“These gatekeepers are pricks”

– Stormzy | ‘Bronze’

I can’t heap praise enough on the whole No Signal team – particularly the charismatic and personable hosts, DJ Henrie and Scully – and I can continue to wax lyrical about how sick the platform they have built is. However, the rapid success of No Signal begs a deeper question… what have radio producers and executives in the UK been doing for the past ten years? It is no secret that, in the streaming era, radio has arguably been seen as archaic amongst young Black people. The fact that, in a matter of months, two brothers and their network of friends have managed to revive radio for the demographic which ultimately drives popular culture, is an embarrassing indictment on the gatekeepers restricting talent, and hoarding opportunities, spaces and connections.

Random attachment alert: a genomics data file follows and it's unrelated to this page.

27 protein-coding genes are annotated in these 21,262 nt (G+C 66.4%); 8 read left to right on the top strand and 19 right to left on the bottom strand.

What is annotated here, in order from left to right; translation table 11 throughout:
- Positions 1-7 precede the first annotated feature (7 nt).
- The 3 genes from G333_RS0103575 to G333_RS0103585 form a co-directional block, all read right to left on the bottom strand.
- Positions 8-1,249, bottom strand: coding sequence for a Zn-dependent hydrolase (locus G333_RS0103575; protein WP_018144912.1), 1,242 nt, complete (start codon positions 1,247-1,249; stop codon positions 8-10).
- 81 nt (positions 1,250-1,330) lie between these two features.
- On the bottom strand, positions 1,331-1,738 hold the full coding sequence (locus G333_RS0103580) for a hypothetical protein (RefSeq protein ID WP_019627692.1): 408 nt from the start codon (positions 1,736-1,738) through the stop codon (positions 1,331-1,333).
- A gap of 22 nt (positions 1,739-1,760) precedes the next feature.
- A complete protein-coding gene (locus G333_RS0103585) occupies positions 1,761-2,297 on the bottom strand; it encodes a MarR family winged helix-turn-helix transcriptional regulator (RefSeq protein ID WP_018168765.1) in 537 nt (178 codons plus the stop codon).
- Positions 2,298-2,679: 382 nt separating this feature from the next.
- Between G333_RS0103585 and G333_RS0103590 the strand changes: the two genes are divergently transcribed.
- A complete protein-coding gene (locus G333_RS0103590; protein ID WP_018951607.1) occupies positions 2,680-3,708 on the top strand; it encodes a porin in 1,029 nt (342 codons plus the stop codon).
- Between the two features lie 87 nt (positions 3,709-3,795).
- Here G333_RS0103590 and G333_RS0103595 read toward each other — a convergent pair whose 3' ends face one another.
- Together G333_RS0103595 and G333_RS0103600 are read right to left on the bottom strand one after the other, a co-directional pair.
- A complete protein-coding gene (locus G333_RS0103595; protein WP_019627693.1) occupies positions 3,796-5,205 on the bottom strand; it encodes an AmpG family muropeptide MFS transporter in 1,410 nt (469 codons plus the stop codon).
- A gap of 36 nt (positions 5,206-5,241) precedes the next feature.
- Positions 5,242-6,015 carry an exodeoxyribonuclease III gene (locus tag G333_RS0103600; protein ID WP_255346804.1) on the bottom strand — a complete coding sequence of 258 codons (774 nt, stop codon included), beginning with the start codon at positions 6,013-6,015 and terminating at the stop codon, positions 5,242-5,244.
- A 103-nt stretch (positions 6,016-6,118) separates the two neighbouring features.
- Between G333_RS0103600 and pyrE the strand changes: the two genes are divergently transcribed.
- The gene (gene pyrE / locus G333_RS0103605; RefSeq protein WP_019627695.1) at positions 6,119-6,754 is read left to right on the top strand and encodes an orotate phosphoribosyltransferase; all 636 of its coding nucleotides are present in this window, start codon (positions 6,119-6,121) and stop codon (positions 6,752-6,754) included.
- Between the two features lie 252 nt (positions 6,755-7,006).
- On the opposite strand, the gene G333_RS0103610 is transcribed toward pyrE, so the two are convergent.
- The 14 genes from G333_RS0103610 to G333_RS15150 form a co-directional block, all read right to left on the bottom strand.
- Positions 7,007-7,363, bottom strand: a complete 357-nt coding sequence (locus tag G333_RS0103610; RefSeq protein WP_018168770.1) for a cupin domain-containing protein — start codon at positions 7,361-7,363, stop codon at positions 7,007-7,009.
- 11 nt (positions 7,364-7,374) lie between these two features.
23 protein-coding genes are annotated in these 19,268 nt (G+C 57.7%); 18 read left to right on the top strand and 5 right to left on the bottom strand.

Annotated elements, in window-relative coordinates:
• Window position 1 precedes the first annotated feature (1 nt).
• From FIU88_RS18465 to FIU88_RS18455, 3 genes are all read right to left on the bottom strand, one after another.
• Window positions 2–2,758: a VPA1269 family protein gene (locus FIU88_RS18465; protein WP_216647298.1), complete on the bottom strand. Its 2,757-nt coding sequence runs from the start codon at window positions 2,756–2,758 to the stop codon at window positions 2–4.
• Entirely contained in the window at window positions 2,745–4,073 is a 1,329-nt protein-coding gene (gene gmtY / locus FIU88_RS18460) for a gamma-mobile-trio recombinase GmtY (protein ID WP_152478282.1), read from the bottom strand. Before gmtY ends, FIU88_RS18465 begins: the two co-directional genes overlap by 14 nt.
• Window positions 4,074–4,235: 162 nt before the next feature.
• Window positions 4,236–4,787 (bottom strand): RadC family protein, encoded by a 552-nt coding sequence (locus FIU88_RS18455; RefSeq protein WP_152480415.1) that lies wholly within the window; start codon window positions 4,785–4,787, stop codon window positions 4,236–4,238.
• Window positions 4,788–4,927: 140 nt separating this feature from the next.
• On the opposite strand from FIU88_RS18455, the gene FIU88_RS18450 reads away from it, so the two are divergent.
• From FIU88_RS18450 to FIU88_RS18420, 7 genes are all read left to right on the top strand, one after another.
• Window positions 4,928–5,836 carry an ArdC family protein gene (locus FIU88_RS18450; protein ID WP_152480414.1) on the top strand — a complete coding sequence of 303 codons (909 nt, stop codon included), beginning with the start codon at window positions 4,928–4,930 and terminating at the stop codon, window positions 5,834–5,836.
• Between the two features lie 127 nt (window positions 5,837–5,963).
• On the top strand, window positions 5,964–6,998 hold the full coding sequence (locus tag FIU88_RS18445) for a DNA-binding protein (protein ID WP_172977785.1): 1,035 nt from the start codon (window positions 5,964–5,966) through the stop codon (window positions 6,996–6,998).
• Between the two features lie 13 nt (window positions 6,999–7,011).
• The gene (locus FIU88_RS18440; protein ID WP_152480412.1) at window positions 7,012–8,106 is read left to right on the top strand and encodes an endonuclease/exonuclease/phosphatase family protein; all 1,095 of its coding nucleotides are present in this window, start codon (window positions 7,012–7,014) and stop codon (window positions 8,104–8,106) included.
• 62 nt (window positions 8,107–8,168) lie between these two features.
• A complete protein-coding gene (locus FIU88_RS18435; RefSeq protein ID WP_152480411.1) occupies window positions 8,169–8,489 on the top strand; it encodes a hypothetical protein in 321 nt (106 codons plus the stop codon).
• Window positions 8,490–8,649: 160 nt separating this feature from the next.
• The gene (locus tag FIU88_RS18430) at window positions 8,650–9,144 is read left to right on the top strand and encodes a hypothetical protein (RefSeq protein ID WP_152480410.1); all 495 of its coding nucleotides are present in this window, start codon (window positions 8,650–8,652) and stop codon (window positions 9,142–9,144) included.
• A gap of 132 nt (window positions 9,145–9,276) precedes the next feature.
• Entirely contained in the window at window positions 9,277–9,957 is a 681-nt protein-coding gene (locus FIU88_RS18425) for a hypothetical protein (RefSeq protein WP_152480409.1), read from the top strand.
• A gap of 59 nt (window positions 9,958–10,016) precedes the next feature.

No Signal’s success has demonstrated the power of brands authentically tuning in to Black culture. In British media, Black people and their culture have often been misrepresented by non-Black people who are not qualified to comment. I would go as far as saying these gatekeepers are complicit in the whitewashing of Black talent by taking up space and elevating themselves into positions for which Black creatives would be better placed. I have nothing against the likes of Tim Westwood, for example, but I fail to believe the man responsible for this laughably bad Cardi B interview  – unprofessional at its best, problematic with palpable misogynoir at its worst – remains the most eligible candidate for a hip-hop slot on Capital Xtra or BBC Radio 1Xtra. Whilst gatekeepers of Westwood’s ilk should be commended for what they’ve achieved in bringing Black genres to the point of mainstream recognition, it is important to also recognise that they are guests in Black culture who were necessary for these genres to reach a certain point due to the unfortunate reality that, for too long in this country, Black artistic output has too often required a white co-sign in order for it to be legitimised. This is not limited to radio production and broadcasting, as No Signal’s success highlights; it is also the case for the music and creative industries in general. When Black-oriented spaces, movements and genres are commodified into industries by non-Black people, there is rarely any analysis of who even has the resources to do so in the first place or why it is often demonised, villainised and illegalised when Black people attempt to do the same. The result is a weird Stockholm syndrome-like dynamic in which gatekeepers are made to feel they now hold a stake in Black culture by Black people who feel forever indebted to them.